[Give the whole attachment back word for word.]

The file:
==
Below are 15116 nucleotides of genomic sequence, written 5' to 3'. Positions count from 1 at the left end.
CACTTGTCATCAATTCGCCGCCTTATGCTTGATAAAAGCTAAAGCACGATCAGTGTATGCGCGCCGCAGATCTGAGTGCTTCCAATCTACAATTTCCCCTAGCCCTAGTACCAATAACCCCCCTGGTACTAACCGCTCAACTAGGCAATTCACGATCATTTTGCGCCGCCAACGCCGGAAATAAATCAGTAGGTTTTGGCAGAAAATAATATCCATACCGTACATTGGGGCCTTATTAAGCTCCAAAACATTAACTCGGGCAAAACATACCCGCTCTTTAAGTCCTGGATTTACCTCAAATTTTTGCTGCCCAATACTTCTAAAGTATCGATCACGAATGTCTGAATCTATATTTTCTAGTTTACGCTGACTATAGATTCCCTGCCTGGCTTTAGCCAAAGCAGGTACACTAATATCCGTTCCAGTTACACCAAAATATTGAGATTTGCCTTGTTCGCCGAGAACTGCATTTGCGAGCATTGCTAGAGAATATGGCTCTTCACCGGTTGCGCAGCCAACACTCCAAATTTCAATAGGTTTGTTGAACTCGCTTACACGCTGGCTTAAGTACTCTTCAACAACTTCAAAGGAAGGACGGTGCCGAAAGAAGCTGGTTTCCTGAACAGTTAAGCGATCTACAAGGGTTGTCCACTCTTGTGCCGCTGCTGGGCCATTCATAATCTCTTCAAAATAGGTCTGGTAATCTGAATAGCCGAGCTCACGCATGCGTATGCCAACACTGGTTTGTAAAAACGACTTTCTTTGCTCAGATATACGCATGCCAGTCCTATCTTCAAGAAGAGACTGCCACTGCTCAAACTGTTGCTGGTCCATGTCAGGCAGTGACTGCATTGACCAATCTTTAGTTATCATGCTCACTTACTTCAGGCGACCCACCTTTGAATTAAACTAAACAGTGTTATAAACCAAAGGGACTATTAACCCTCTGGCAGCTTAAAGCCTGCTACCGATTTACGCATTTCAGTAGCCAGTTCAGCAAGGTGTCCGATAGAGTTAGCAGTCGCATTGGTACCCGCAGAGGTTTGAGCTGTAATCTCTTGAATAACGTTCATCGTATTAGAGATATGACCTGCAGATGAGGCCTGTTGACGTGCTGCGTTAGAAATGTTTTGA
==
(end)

Below are 15116 nucleotides of genomic sequence, written 5' to 3'. Positions count from 1 at the left end.
CACTTGTCATCAATTCGCCGCCTTATGCTTGATAAAAGCTAAAGCACGATCAGTGTATGCGCGCCGCAGATCTGAGTGCTTCCAATCTACAATTTCCCCTAGCCCTAGTACCAATAACCCCCCTGGTACTAACCGCTCAACTAGGCAATTCACGATCATTTTGCGCCGCCAACGCCGGAAATAAATCAGTAGGTTTTGGCAGAAAATAATATCCATACCGTACATTGGGGCCTTATTAAGCTCCAAAACATTAACTCGGGCAAAACATACCCGCTCTTTAAGTCCTGGATTTACCTCAAATTTTTGCTGCCCAATACTTCTAAAGTATCGATCACGAATGTCTGAATCTATATTTTCTAGTTTACGCTGACTATAGATTCCCTGCCTGGCTTTAGCCAAAGCAGGTACACTAATATCCGTTCCAGTTACACCAAAATATTGAGATTTGCCTTGTTCGCCGAGAACTGCATTTGCGAGCATTGCTAGAGAATATGGCTCTTCACCGGTTGCGCAGCCAACACTCCAAATTTCAATAGGTTTGTTGAACTCGCTTACACGCTGGCTTAAGTACTCTTCAACAACTTCAAAGGAAGGACGGTGCCGAAAGAAGCTGGTTTCCTGAACAGTTAAGCGATCTACAAGGGTTGTCCACTCTTGTGCCGCTGCTGGGCCATTCATAATCTCTTCAAAATAGGTCTGGTAATCTGAATAGCCGAGCTCACGCATGCGTATGCCAACACTGGTTTGTAAAAACGACTTTCTTTGCTCAGATATACGCATGCCAGTCCTATCTTCAAGAAGAGACTGCCACTGCTCAAACTGTTGCTGGTCCATGTCAGGCAGTGACTGCATTGACCAATCTTTAGTTATCATGCTCACTTACTTCAGGCGACCCACCTTTGAATTAAACTAAACAGTGTTATAAACCAAAGGGACTATTAACCCTCTGGCAGCTTAAAGCCTGCTACCGATTTACGCATTTCAGTAGCCAGTTCAGCAAGGTGTCCGATAGAGTTAGCAGTCGCATTGGTACCCGCAGAGGTTTGAGCTGTAATCTCTTGAATAACGTTCATCGTATTAGAGATATGACCTGCAGATGAGGCCTGTTGACGTGCTGCGTTAGAAATGTTTTGA